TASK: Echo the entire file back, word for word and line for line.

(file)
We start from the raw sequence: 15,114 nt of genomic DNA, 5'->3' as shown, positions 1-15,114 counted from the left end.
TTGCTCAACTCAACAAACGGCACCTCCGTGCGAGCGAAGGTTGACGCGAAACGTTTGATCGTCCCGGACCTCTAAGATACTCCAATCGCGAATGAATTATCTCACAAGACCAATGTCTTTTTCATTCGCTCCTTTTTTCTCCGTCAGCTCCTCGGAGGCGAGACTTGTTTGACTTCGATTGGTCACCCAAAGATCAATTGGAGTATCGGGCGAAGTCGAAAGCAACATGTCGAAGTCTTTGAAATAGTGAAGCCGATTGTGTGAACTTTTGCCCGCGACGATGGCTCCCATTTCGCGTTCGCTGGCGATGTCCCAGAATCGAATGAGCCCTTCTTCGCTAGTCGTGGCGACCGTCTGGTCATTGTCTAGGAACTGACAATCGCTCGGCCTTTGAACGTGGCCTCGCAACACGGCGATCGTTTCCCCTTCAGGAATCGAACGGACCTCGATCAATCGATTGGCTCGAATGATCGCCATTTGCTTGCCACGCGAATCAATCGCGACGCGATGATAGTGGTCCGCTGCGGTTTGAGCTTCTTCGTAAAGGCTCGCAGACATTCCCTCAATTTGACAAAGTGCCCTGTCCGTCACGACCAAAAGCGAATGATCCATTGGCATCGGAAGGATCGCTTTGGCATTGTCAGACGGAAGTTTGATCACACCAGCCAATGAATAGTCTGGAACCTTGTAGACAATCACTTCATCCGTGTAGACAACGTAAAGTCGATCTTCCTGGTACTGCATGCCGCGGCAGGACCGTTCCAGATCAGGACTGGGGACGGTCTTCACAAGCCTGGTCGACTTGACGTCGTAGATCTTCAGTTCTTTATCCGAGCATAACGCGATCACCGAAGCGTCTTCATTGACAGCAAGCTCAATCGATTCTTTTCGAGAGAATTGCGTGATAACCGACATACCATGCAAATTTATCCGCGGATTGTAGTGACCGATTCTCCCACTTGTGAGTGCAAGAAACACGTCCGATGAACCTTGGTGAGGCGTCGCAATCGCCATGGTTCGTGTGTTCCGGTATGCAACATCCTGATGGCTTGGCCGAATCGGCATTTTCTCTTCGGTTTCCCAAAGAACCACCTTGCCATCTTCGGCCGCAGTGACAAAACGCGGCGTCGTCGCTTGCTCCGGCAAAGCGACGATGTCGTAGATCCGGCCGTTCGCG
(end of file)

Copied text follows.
We start from the raw sequence: 15,114 nt of genomic DNA, 5'->3' as shown, positions 1-15,114 counted from the left end.
TTGCTCAACTCAACAAACGGCACCTCCGTGCGAGCGAAGGTTGACGCGAAACGTTTGATCGTCCCGGACCTCTAAGATACTCCAATCGCGAATGAATTATCTCACAAGACCAATGTCTTTTTCATTCGCTCCTTTTTTCTCCGTCAGCTCCTCGGAGGCGAGACTTGTTTGACTTCGATTGGTCACCCAAAGATCAATTGGAGTATCGGGCGAAGTCGAAAGCAACATGTCGAAGTCTTTGAAATAGTGAAGCCGATTGTGTGAACTTTTGCCCGCGACGATGGCTCCCATTTCGCGTTCGCTGGCGATGTCCCAGAATCGAATGAGCCCTTCTTCGCTAGTCGTGGCGACCGTCTGGTCATTGTCTAGGAACTGACAATCGCTCGGCCTTTGAACGTGGCCTCGCAACACGGCGATCGTTTCCCCTTCAGGAATCGAACGGACCTCGATCAATCGATTGGCTCGAATGATCGCCATTTGCTTGCCACGCGAATCAATCGCGACGCGATGATAGTGGTCCGCTGCGGTTTGAGCTTCTTCGTAAAGGCTCGCAGACATTCCCTCAATTTGACAAAGTGCCCTGTCCGTCACGACCAAAAGCGAATGATCCATTGGCATCGGAAGGATCGCTTTGGCATTGTCAGACGGAAGTTTGATCACACCAGCCAATGAATAGTCTGGAACCTTGTAGACAATCACTTCATCCGTGTAGACAACGTAAAGTCGATCTTCCTGGTACTGCATGCCGCGGCAGGACCGTTCCAGATCAGGACTGGGGACGGTCTTCACAAGCCTGGTCGACTTGACGTCGTAGATCTTCAGTTCTTTATCCGAGCATAACGCGATCACCGAAGCGTCTTCATTGACAGCAAGCTCAATCGATTCTTTTCGAGAGAATTGCGTGATAACCGACATACCATGCAAATTTATCCGCGGATTGTAGTGACCGATTCTCCCACTTGTGAGTGCAAGAAACACGTCCGATGAACCTTGGTGAGGCGTCGCAATCGCCATGGTTCGTGTGTTCCGGTATGCAACATCCTGATGGCTTGGCCGAATCGGCATTTTCTCTTCGGTTTCCCAAAGAACCACCTTGCCATCTTCGGCCGCAGTGACAAAACGCGGCGTCGTCGCTTGCTCCGGCAAAGCGACGATGTCGTAGATCCGGCCGTTCGCG